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How specific are executive functioning deficits in attention deficit hyperactivity disorder and autism?
J Child Psychol Psychiatry. 2004 May; 45(4):836-54.JC

Abstract

BACKGROUND

The objective of this study is to identify intact and deficient cognitive processes in children with attention deficit hyperactivity disorder (ADHD) and children with high functioning autism (HFA).

METHOD

Three rigorously diagnosed groups of children aged between 6 and 12 years (54 ADHD, 41 HFA, and 41 normal controls) were tested on a wide range of tasks related to five major domains of executive functioning (EF): inhibition, visual working memory, planning, cognitive flexibility, and verbal fluency. In addition, the role of comorbid oppositional defiant disorder (ODD) and comorbid conduct disorder (CD) in ADHD was investigated by directly comparing 20 children with ADHD and 34 children with comorbid ADHD + ODD/CD.

RESULTS

ADHD was associated with EF deficits in inhibiting a prepotent response and verbal fluency. Children with HFA demonstrated deficits in all EF domains, except interference control and working memory. The HFA group showed more difficulties than the ADHD group with planning and cognitive flexibility. The comorbid ADHD + ODD/CD group did not show a distinctive pattern of performance on the EF tests compared to the ADHD group.

CONCLUSION

The present study indicates that children with HFA exhibit more generalised and profound problems with EF tasks compared to children with ADHD.

Authors+Show Affiliations

Department of Clinical Neuropsychology, Vrije Universiteit Amsterdam, The Netherlands. h.m.geurst@uva.nlNo affiliation info availableNo affiliation info availableNo affiliation info availableNo affiliation info available

Pub Type(s)

Journal Article

Language

eng

PubMed ID

15056314

Citation

Geurts, Hilde M., et al. "How Specific Are Executive Functioning Deficits in Attention Deficit Hyperactivity Disorder and Autism?" Journal of Child Psychology and Psychiatry, and Allied Disciplines, vol. 45, no. 4, 2004, pp. 836-54.
Geurts HM, Verté S, Oosterlaan J, et al. How specific are executive functioning deficits in attention deficit hyperactivity disorder and autism? J Child Psychol Psychiatry. 2004;45(4):836-54.
Geurts, H. M., Verté, S., Oosterlaan, J., Roeyers, H., & Sergeant, J. A. (2004). How specific are executive functioning deficits in attention deficit hyperactivity disorder and autism? Journal of Child Psychology and Psychiatry, and Allied Disciplines, 45(4), 836-54.
Geurts HM, et al. How Specific Are Executive Functioning Deficits in Attention Deficit Hyperactivity Disorder and Autism. J Child Psychol Psychiatry. 2004;45(4):836-54. PubMed PMID: 15056314.
* Article titles in AMA citation format should be in sentence-case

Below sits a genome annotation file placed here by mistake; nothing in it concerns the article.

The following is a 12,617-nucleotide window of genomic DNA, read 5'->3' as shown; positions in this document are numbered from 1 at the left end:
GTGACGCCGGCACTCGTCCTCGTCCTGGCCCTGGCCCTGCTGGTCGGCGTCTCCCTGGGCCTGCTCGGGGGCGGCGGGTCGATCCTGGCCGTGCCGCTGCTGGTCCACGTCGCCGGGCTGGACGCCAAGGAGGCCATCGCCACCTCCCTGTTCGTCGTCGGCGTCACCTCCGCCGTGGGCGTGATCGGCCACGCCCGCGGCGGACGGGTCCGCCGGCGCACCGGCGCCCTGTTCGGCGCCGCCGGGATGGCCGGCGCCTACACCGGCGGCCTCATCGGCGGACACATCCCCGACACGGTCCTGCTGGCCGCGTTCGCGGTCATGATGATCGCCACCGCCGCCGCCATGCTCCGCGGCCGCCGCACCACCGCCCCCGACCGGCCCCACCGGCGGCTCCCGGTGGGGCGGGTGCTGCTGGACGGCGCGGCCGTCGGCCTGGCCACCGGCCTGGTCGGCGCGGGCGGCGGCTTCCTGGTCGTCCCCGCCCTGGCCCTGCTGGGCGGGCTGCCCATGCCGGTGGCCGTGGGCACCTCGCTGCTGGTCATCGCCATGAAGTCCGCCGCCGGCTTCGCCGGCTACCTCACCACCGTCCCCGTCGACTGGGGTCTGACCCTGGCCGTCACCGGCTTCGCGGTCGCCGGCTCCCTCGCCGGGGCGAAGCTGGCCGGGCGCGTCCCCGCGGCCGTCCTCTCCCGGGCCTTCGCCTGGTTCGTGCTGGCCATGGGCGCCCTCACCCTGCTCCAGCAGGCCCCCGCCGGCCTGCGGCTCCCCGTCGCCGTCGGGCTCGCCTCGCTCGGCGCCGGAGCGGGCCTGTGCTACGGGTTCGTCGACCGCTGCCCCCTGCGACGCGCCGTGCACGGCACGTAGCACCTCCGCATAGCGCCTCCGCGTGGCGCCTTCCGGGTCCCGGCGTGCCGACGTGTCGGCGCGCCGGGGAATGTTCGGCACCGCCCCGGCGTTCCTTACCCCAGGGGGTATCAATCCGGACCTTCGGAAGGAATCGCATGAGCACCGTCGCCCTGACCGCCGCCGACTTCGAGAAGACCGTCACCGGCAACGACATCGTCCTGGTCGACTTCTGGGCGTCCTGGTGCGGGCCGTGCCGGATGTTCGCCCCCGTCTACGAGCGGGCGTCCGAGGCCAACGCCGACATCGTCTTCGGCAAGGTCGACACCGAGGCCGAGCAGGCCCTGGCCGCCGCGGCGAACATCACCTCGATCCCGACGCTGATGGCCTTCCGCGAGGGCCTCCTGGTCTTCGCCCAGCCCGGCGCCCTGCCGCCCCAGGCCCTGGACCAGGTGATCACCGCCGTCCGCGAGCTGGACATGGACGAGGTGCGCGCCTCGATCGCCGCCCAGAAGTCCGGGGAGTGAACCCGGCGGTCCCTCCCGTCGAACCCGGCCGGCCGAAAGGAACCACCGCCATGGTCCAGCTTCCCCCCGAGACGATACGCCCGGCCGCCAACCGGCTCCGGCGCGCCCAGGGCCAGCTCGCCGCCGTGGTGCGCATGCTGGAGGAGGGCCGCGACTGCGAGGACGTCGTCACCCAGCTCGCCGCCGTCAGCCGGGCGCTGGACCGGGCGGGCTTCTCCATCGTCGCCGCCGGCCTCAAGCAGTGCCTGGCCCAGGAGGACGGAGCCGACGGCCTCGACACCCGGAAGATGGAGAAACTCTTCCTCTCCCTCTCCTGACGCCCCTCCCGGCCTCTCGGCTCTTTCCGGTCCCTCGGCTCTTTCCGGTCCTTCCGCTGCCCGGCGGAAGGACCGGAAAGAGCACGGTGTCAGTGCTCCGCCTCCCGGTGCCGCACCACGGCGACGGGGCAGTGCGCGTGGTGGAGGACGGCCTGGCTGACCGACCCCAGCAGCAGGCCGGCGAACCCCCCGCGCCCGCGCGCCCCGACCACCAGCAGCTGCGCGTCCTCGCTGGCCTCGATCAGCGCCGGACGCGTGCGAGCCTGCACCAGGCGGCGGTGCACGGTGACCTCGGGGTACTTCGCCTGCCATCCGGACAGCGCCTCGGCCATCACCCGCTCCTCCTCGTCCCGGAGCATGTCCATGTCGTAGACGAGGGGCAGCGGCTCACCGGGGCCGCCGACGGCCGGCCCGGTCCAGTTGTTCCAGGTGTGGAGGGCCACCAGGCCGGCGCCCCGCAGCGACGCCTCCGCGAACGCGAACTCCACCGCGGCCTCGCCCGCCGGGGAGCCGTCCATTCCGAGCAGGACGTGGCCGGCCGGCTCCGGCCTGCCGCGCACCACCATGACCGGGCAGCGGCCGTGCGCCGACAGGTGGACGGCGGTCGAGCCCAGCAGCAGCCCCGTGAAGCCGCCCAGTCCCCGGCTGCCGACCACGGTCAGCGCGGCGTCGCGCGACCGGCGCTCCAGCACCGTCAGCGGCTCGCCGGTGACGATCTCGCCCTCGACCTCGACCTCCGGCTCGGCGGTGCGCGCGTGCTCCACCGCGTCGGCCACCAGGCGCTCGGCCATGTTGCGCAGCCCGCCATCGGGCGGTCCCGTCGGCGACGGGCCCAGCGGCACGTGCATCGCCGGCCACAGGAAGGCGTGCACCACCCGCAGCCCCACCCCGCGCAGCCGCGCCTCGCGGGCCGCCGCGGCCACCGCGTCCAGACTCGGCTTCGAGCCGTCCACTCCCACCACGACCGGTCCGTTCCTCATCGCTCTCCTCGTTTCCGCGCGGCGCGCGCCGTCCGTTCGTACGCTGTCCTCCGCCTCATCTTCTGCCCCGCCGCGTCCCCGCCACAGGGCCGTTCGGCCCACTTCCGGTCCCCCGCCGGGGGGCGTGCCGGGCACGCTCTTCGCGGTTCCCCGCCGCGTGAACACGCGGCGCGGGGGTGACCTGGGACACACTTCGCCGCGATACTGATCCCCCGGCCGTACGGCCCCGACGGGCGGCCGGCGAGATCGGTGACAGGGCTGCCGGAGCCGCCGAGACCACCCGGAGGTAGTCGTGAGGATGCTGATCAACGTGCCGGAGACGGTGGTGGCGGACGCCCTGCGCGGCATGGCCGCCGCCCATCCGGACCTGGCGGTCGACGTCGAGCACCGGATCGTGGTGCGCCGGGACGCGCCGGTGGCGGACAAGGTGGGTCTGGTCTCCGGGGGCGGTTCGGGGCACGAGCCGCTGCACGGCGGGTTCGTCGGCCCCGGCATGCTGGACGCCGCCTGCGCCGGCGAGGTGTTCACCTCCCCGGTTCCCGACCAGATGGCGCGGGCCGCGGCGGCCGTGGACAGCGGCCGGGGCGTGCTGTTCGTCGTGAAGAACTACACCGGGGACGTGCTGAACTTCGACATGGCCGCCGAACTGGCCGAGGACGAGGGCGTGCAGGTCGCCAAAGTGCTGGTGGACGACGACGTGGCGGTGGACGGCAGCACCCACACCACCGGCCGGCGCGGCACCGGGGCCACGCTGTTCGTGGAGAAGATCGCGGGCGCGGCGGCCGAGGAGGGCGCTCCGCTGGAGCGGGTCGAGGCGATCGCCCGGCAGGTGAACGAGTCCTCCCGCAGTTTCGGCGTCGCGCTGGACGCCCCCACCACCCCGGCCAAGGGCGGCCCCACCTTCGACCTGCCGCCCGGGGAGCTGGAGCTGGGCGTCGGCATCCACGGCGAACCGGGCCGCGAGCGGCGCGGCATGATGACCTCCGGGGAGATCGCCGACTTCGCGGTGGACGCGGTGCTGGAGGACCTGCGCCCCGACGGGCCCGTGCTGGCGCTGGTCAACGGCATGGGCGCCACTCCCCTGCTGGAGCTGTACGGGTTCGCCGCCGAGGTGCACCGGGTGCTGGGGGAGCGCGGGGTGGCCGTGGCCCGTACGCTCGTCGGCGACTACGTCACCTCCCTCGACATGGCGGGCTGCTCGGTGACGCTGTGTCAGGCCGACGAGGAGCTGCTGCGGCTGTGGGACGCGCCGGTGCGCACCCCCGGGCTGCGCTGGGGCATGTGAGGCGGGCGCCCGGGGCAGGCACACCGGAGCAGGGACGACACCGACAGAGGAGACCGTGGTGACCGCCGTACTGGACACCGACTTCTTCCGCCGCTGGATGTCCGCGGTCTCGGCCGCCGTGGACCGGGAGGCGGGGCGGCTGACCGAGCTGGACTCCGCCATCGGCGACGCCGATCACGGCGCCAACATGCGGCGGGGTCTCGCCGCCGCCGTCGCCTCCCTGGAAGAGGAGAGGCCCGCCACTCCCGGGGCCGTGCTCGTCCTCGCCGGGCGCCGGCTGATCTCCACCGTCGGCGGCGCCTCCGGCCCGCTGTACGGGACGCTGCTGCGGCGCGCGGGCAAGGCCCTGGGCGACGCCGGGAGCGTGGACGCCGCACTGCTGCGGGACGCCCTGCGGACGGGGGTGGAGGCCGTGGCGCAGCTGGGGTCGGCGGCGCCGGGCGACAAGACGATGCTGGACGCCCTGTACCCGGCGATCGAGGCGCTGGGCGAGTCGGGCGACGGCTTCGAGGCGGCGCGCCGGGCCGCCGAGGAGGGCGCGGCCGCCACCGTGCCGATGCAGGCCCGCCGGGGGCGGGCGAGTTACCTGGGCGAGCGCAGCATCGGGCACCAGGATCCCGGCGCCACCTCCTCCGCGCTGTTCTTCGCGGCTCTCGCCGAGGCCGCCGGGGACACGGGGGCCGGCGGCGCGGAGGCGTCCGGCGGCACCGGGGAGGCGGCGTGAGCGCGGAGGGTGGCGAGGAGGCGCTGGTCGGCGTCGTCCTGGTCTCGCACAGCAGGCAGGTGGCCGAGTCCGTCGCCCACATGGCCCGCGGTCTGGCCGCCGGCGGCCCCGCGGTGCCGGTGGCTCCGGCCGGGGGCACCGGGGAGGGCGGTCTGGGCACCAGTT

TY - JOUR T1 - How specific are executive functioning deficits in attention deficit hyperactivity disorder and autism? AU - Geurts,Hilde M, AU - Verté,Sylvie, AU - Oosterlaan,Jaap, AU - Roeyers,Herbert, AU - Sergeant,Joseph A, PY - 2004/4/2/pubmed PY - 2004/7/14/medline PY - 2004/4/2/entrez SP - 836 EP - 54 JF - Journal of child psychology and psychiatry, and allied disciplines JO - J Child Psychol Psychiatry VL - 45 IS - 4 N2 - BACKGROUND: The objective of this study is to identify intact and deficient cognitive processes in children with attention deficit hyperactivity disorder (ADHD) and children with high functioning autism (HFA). METHOD: Three rigorously diagnosed groups of children aged between 6 and 12 years (54 ADHD, 41 HFA, and 41 normal controls) were tested on a wide range of tasks related to five major domains of executive functioning (EF): inhibition, visual working memory, planning, cognitive flexibility, and verbal fluency. In addition, the role of comorbid oppositional defiant disorder (ODD) and comorbid conduct disorder (CD) in ADHD was investigated by directly comparing 20 children with ADHD and 34 children with comorbid ADHD + ODD/CD. RESULTS: ADHD was associated with EF deficits in inhibiting a prepotent response and verbal fluency. Children with HFA demonstrated deficits in all EF domains, except interference control and working memory. The HFA group showed more difficulties than the ADHD group with planning and cognitive flexibility. The comorbid ADHD + ODD/CD group did not show a distinctive pattern of performance on the EF tests compared to the ADHD group. CONCLUSION: The present study indicates that children with HFA exhibit more generalised and profound problems with EF tasks compared to children with ADHD. SN - 0021-9630 UR - https://www.unboundmedicine.com/medline/citation/15056314/How_specific_are_executive_functioning_deficits_in_attention_deficit_hyperactivity_disorder_and_autism L2 - https://onlinelibrary.wiley.com/resolve/openurl?genre=article&sid=nlm:pubmed&issn=0021-9630&date=2004&volume=45&issue=4&spage=836 DB - PRIME DP - Unbound Medicine ER -